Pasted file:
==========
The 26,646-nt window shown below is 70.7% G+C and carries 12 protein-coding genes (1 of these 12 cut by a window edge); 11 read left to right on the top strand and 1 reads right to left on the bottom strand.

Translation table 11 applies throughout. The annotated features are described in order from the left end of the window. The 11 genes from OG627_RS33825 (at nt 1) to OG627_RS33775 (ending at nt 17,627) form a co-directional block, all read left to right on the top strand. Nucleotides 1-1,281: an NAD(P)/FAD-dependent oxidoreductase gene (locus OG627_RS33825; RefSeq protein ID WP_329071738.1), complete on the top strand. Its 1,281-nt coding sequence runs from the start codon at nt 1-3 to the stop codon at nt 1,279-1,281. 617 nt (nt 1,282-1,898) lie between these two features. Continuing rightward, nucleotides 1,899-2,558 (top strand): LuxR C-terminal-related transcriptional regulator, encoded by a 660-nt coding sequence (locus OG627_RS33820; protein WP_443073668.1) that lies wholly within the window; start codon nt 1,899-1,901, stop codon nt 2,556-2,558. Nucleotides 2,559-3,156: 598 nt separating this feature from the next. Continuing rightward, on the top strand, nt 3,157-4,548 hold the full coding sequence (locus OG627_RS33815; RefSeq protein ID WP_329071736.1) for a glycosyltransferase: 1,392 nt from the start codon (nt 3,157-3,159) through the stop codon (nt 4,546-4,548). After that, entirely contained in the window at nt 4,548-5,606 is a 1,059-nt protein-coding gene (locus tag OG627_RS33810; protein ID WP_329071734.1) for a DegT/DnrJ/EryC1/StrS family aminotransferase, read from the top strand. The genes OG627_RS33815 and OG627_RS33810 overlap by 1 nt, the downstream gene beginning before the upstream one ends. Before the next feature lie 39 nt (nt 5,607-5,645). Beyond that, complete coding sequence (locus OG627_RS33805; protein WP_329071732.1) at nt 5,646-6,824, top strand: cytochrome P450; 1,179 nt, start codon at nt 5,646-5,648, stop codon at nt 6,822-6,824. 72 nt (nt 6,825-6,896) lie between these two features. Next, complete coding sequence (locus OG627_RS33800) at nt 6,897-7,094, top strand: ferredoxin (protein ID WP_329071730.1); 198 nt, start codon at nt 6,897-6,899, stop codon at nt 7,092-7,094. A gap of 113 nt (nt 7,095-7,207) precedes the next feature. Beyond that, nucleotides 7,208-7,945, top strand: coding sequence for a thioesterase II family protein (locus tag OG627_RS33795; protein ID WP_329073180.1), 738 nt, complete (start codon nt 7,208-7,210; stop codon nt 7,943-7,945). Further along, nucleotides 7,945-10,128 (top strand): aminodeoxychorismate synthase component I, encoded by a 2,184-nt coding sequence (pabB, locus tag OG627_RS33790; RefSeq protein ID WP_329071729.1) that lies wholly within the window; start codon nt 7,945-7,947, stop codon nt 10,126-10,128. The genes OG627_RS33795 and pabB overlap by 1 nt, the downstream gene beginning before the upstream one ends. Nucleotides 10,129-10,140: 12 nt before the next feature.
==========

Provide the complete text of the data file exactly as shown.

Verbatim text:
The 26,646-nt window shown below is 70.7% G+C and carries 12 protein-coding genes (1 of these 12 cut by a window edge); 11 read left to right on the top strand and 1 reads right to left on the bottom strand.

Translation table 11 applies throughout. The annotated features are described in order from the left end of the window. The 11 genes from OG627_RS33825 (at nt 1) to OG627_RS33775 (ending at nt 17,627) form a co-directional block, all read left to right on the top strand. Nucleotides 1-1,281: an NAD(P)/FAD-dependent oxidoreductase gene (locus OG627_RS33825; RefSeq protein ID WP_329071738.1), complete on the top strand. Its 1,281-nt coding sequence runs from the start codon at nt 1-3 to the stop codon at nt 1,279-1,281. 617 nt (nt 1,282-1,898) lie between these two features. Continuing rightward, nucleotides 1,899-2,558 (top strand): LuxR C-terminal-related transcriptional regulator, encoded by a 660-nt coding sequence (locus OG627_RS33820; protein WP_443073668.1) that lies wholly within the window; start codon nt 1,899-1,901, stop codon nt 2,556-2,558. Nucleotides 2,559-3,156: 598 nt separating this feature from the next. Continuing rightward, on the top strand, nt 3,157-4,548 hold the full coding sequence (locus OG627_RS33815; RefSeq protein ID WP_329071736.1) for a glycosyltransferase: 1,392 nt from the start codon (nt 3,157-3,159) through the stop codon (nt 4,546-4,548). After that, entirely contained in the window at nt 4,548-5,606 is a 1,059-nt protein-coding gene (locus tag OG627_RS33810; protein ID WP_329071734.1) for a DegT/DnrJ/EryC1/StrS family aminotransferase, read from the top strand. The genes OG627_RS33815 and OG627_RS33810 overlap by 1 nt, the downstream gene beginning before the upstream one ends. Before the next feature lie 39 nt (nt 5,607-5,645). Beyond that, complete coding sequence (locus OG627_RS33805; protein WP_329071732.1) at nt 5,646-6,824, top strand: cytochrome P450; 1,179 nt, start codon at nt 5,646-5,648, stop codon at nt 6,822-6,824. 72 nt (nt 6,825-6,896) lie between these two features. Next, complete coding sequence (locus OG627_RS33800) at nt 6,897-7,094, top strand: ferredoxin (protein ID WP_329071730.1); 198 nt, start codon at nt 6,897-6,899, stop codon at nt 7,092-7,094. A gap of 113 nt (nt 7,095-7,207) precedes the next feature. Beyond that, nucleotides 7,208-7,945, top strand: coding sequence for a thioesterase II family protein (locus tag OG627_RS33795; protein ID WP_329073180.1), 738 nt, complete (start codon nt 7,208-7,210; stop codon nt 7,943-7,945). Further along, nucleotides 7,945-10,128 (top strand): aminodeoxychorismate synthase component I, encoded by a 2,184-nt coding sequence (pabB, locus tag OG627_RS33790; RefSeq protein ID WP_329071729.1) that lies wholly within the window; start codon nt 7,945-7,947, stop codon nt 10,126-10,128. The genes OG627_RS33795 and pabB overlap by 1 nt, the downstream gene beginning before the upstream one ends. Nucleotides 10,129-10,140: 12 nt before the next feature.